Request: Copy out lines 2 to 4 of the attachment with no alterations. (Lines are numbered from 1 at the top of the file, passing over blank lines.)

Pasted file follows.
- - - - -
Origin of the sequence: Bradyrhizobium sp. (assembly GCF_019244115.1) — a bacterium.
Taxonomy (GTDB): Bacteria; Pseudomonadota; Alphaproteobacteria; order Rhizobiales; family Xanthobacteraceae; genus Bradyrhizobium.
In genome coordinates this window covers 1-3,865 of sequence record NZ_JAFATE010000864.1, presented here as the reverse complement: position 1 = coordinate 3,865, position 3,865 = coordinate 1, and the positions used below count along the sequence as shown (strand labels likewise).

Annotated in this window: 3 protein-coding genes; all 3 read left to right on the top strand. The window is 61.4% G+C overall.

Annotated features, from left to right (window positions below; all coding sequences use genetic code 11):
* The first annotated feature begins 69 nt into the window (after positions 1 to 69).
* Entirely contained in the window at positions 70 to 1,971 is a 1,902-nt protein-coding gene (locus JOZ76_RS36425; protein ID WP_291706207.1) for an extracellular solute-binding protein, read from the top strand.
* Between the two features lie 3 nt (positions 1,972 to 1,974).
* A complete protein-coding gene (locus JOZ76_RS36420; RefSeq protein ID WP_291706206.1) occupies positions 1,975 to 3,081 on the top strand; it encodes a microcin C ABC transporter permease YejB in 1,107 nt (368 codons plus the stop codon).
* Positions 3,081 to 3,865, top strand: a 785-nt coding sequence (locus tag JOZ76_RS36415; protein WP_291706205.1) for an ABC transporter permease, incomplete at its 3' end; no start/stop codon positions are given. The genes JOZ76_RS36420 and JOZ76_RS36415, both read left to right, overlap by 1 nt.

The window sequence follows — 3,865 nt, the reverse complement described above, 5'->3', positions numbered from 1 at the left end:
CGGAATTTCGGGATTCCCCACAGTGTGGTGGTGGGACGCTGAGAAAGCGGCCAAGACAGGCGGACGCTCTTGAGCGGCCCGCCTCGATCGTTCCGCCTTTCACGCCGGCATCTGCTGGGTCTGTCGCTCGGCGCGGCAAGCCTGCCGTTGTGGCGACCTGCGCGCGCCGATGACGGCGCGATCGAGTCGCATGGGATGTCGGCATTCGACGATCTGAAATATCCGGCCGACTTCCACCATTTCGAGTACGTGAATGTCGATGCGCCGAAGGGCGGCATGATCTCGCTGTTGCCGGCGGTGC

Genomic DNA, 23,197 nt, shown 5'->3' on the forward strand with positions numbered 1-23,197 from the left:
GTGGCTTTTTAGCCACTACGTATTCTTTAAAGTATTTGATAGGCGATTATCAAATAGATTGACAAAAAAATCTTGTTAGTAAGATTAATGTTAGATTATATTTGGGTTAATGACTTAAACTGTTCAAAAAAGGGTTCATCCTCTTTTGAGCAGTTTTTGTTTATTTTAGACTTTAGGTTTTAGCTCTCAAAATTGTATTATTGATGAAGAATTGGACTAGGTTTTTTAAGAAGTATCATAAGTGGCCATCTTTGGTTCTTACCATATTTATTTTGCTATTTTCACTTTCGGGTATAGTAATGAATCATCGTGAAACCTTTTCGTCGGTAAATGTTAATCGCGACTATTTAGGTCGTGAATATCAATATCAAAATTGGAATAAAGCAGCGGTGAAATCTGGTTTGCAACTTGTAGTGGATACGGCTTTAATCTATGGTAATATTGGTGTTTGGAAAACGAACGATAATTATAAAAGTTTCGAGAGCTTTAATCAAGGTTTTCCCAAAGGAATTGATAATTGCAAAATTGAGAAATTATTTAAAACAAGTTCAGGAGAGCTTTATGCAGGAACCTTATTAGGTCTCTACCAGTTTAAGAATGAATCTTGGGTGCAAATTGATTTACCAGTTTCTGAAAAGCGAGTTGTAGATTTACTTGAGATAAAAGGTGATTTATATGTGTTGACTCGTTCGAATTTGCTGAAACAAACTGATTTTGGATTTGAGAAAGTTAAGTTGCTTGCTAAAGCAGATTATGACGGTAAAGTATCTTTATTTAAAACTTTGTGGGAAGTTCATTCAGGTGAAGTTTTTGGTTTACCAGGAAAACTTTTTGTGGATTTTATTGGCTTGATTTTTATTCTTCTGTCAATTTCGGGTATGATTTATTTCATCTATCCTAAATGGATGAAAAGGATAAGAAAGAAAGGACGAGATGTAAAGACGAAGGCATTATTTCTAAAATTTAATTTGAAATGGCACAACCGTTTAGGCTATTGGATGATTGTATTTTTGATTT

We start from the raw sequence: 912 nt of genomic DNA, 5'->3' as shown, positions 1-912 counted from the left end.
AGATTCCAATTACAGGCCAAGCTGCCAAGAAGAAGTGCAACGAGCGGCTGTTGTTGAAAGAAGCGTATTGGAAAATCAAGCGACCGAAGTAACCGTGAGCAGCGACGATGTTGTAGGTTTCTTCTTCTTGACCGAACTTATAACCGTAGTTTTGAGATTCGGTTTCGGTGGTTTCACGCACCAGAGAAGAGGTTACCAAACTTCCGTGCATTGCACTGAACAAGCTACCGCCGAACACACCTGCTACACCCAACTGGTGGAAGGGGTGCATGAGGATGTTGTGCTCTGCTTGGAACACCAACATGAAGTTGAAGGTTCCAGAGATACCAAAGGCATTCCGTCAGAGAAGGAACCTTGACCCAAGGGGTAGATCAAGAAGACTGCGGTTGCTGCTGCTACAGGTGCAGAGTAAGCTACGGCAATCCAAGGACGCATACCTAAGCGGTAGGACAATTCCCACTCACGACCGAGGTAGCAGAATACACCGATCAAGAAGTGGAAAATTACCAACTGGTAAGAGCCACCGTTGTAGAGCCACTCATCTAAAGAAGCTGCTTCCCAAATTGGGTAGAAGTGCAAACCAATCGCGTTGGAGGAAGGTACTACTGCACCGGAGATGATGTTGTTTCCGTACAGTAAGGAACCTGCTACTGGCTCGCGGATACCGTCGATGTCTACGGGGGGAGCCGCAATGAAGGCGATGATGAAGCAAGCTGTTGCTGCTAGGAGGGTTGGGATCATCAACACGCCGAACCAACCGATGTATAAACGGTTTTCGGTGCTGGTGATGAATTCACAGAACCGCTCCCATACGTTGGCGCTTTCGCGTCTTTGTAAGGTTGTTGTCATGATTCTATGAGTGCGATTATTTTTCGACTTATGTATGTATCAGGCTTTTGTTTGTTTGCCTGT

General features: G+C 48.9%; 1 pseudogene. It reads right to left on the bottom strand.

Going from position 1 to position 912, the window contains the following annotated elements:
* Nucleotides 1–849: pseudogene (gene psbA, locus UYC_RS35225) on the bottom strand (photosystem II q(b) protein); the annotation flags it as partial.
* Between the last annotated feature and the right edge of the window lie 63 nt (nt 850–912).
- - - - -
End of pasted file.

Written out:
Taxonomy (GTDB): Bacteria; Pseudomonadota; Alphaproteobacteria; order Rhizobiales; family Xanthobacteraceae; genus Bradyrhizobium.
In genome coordinates this window covers 1-3,865 of sequence record NZ_JAFATE010000864.1, presented here as the reverse complement: position 1 = coordinate 3,865, position 3,865 = coordinate 1, and the positions used below count along the sequence as shown (strand labels likewise).

Annotated in this window: 3 protein-coding genes; all 3 read left to right on the top strand. The window is 61.4% G+C overall.